JJB Sports executive director Peter Williams said the approval of its company voluntary arrangement marks a “sea change” in the relationship between retailers and landlords.

Williams said that while CVAs are not easy to carry out in retail, the JJB Sports scheme – which was approved on Monday – is “a great illustration that if you engage with creditors, particularly in property, they will put their weight behind it”.

99 per cent of creditors approved the CVA, saving the retailer from administration. David Atkins, managing director of JJB landlord Hammerson, said: “The manner that JJB and their administrators approached the CVA should be applauded. They were very open and gave us an opportunity to discuss the proposal they had in mind.”

The approval is a coup for Williams and Sir David Jones – who were parachuted in to rescue the retailer – and shows that CVAs can work in retail.

Footwear chain Stylo attempted to push through a CVA in February but it was rejected. Landlords were unhappy with the terms that Stylo was demanding, but while there were concerns that voting in favour of a CVA would set a precedent that other struggling retailers would follow, the JJB result shows that most landlords are not opposed to CVAs in principle.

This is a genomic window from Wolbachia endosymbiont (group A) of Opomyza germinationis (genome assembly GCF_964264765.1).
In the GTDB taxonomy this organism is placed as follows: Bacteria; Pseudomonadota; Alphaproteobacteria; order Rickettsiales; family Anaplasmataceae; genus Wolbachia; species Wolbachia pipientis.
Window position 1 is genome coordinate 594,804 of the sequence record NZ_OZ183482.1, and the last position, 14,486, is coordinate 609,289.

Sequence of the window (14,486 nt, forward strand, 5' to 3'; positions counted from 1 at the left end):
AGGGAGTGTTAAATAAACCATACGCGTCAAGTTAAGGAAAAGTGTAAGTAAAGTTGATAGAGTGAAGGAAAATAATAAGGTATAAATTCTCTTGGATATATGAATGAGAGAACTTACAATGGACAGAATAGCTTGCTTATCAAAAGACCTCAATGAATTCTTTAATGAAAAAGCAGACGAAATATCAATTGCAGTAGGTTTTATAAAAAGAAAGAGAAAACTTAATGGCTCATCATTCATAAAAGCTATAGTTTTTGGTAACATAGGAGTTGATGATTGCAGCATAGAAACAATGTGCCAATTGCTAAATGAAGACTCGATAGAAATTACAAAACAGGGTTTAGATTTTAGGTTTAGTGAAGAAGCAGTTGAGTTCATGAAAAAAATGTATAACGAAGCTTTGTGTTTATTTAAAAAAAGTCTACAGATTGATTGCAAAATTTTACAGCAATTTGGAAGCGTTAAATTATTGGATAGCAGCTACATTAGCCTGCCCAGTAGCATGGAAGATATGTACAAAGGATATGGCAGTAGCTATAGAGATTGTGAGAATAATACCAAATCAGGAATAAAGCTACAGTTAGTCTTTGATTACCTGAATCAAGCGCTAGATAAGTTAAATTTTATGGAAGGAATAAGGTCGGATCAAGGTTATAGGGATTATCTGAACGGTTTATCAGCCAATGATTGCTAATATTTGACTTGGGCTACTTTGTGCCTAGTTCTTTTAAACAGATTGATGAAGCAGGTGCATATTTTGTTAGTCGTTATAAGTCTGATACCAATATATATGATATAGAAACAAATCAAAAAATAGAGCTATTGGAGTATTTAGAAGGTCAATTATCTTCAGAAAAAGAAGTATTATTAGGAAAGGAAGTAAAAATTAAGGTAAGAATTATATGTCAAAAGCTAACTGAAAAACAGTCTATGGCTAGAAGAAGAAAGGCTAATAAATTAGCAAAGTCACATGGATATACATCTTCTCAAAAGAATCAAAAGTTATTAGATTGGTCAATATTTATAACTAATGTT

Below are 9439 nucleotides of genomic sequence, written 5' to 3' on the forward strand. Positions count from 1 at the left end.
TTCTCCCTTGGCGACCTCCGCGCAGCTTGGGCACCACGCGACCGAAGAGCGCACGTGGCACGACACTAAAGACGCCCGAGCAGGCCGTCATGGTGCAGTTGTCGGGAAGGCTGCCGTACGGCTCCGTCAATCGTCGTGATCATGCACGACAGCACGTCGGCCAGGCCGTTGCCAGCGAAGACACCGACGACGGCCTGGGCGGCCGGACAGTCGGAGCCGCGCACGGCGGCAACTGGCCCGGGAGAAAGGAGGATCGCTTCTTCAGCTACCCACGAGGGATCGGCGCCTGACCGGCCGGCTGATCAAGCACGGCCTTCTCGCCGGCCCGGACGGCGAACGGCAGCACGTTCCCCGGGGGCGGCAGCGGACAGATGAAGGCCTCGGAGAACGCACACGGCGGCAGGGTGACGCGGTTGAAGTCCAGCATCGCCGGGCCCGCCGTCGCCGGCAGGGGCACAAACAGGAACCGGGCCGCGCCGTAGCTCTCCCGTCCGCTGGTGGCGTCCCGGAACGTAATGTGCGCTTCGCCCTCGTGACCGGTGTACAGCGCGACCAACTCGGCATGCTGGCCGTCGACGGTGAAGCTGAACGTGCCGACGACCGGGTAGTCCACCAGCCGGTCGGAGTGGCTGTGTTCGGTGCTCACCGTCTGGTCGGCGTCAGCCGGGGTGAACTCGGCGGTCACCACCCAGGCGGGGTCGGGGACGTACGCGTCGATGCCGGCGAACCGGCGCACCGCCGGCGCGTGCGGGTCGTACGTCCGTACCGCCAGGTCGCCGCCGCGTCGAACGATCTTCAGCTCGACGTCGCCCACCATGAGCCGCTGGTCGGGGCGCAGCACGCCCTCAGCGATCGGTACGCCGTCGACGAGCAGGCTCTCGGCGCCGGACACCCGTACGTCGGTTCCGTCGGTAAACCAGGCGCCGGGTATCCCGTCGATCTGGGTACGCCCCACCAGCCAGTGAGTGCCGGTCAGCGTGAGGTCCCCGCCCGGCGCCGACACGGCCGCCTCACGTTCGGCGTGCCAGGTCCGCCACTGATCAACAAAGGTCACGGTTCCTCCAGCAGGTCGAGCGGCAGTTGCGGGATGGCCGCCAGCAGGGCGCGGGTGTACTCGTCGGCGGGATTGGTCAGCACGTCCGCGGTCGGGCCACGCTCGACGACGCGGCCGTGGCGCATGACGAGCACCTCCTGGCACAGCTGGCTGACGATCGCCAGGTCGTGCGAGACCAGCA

Atkins said he was not concerned that JJB’s CVA would open the floodgates and that talk about setting a precedent had been overblown.
“We haven’t voted against them out of principle in the past; it’s down to a commercial decision on a case-by-case basis,” he said.

JJB founder Dave Whelan, who bought JJB’s fitness chain, commended the decision. “I think David Jones has done a wonderful job. He has saved over 10,000 jobs,” he said.

Whelan confirmed that he is in negotiations to buy a helicopter from the business. “I have fitness clubs all over the country and a helicopter will be essential so I can avoid spending half a day on the motorway.”